Obama's agenda at risk in push for CIA inquiry

Reports of a secret CIA program renew Democrats' calls to investigate Bush policy – which could divert attention from Obama's healthcare and energy plans.

Charles Dharapak/AP/File
President Obama is under pressure to look into Bush-era antiterror policies. At left, he delivered an address on national security May 21 at the National Archives in Washington.

The growing clamor in Washington for investigations into controversial Bush-era antiterror policies is putting President Obama in a difficult political position.

Senior Democrats in Congress seem eager for an inquiry into whether the CIA hid information from Congress at the direction of former Vice President Dick Cheney. The Democratic party's liberal base could revolt if Obama tries to block a look at the past.

But such an investigation could also damage the prospects for Obama’s healthcare and energy plans, polarizing lawmakers along party lines and making it more difficult to attract GOP votes for his agenda.

Mr. Cheney and other former Bush officials would fight back, too, making any inquiry more complicated and diverting national attention at a crucial time for the administration.

“If you’re Obama, no, this would not be a good idea,” says Ian Lustick, a political science professor at the University of Pennsylvania in Philadelphia.

The renewed interest in investigating Bush policies was triggered by secret meetings June 24 between CIA director Leon Panetta and the House and Senate Intelligence Committees. At those meetings, Mr. Panetta revealed that he had discovered a classified CIA counterterror program that had been concealed from Congress.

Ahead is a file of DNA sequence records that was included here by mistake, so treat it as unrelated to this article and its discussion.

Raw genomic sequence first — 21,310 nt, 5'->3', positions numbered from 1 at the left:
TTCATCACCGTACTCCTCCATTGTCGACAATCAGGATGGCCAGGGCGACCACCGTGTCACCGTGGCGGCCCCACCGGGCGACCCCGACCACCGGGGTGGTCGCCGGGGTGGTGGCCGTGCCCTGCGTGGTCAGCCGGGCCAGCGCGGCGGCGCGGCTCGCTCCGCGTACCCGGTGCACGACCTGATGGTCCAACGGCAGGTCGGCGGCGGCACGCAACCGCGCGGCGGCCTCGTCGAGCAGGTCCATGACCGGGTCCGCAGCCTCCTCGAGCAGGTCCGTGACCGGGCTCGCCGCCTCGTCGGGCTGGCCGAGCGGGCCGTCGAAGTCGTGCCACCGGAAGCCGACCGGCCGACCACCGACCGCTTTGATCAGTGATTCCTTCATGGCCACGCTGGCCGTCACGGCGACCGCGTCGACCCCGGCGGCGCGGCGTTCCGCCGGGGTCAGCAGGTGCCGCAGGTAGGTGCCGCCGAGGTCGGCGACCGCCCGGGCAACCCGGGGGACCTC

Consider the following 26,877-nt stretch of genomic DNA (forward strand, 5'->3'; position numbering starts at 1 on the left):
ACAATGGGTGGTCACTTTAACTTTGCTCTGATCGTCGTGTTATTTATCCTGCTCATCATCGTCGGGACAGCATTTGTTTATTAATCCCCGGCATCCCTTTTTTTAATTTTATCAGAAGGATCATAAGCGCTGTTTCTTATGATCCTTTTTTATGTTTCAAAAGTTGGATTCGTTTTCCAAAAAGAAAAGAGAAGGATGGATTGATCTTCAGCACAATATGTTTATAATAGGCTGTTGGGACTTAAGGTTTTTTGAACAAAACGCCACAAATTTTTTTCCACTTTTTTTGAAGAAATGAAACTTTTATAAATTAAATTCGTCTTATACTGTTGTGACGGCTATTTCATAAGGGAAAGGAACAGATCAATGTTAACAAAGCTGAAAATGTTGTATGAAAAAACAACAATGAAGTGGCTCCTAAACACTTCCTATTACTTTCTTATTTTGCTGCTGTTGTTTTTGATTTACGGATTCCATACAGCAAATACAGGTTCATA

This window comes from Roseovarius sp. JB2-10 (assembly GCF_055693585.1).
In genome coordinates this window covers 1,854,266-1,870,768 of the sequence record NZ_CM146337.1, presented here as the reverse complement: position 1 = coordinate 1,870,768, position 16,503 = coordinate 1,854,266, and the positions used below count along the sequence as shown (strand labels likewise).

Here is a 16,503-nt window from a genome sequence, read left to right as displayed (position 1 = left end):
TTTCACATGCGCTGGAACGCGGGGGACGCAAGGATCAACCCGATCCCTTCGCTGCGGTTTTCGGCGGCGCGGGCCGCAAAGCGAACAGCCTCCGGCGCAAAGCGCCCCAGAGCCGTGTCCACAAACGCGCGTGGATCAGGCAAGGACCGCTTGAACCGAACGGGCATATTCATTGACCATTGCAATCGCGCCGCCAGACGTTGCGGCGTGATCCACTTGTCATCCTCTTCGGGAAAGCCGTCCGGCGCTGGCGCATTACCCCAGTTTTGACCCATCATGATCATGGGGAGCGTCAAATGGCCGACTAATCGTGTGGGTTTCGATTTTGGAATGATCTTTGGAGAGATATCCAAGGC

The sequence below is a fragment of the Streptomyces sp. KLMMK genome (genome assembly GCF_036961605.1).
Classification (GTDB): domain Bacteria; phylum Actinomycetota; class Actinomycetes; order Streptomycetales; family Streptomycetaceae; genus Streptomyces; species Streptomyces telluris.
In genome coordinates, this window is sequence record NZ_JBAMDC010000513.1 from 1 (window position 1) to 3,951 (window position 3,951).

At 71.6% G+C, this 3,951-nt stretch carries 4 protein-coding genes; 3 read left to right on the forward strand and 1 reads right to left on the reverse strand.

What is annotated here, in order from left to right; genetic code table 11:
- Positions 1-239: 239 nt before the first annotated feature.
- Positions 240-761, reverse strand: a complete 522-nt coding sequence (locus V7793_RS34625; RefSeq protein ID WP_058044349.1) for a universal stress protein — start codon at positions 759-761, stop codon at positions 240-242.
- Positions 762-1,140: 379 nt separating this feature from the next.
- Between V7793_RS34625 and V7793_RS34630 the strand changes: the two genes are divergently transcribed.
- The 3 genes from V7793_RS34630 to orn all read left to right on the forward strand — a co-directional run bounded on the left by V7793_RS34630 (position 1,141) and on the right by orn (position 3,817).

Furor over secret CIA program

Some lawmakers responded with a storm of protest. On Sunday, Sen. Dianne Feinstein (D) of California said the failure to notify Congress was “a big problem, because the law is very clear.”

The action “could be illegal,” said Sen. Dick Durbin (D) of Illinois, the party’s second-ranking senator, on Sunday.

On Monday, it seemed the House Intelligence Committee might launch an investigation. Panel chairman Rep. Silvestre Reyes (D) of Texas sent a letter to ranking minority member, Rep. Peter Hoekstra (R) of Michigan, asking whether the GOP committee members deemed such a probe necessary.

So far, White House officials have been circumspect in their comments. Spokesman Robert Gibbs said Monday that the president “believes that Congress should always be briefed fully and in a timely manner in accordance with the law.”

The CIA chief is currently looking into how this situation came about, he added.

According to the Wall Street Journal, the program in question was a secret CIA effort to capture or kill Al Qaeda leaders. It may not have been reported to Congress in part because it never got off the ground, according to news reports.

“The problem is, they [the CIA] have no assets” inside terrorist organizations, says Professor Lustick of the University of Pennsylvania.

There may be more to the program, Lustick says. For instance, it may have involved attempts to draw in suspected terrorists by setting up fake efforts to attack the US.

Torture inquiry also possible

Aside from the CIA program, Bush administration interrogation practices remain a subject of possible investigation. Attorney General Eric Holder is reported to favor naming a prosecutor to look into whether these practices crossed the line into torture.

The White House has responded carefully to these reports, too. “Our efforts are better focused looking forward than looking back,” said Mr. Gibbs on Monday.

For the Obama administration, an investigation into either the CIA program or Bush interrogation policy could be harmful in two ways, says Stephen Hess, senior fellow in governance studies at the Brookings Institution in Washington. It could interfere with White House efforts to push its domestic agenda, especially at this critical period, he says.

Opening the Pandora’s box of the past could also subject the administration to criticism that it is eager, in a time of apparent safety, to target people who may have simply done what they thought was necessary in a time of greater apparent danger, he adds.

“These are the kinds of investigations that, once you’ve started them, you can’t turn them off,” says Hess.

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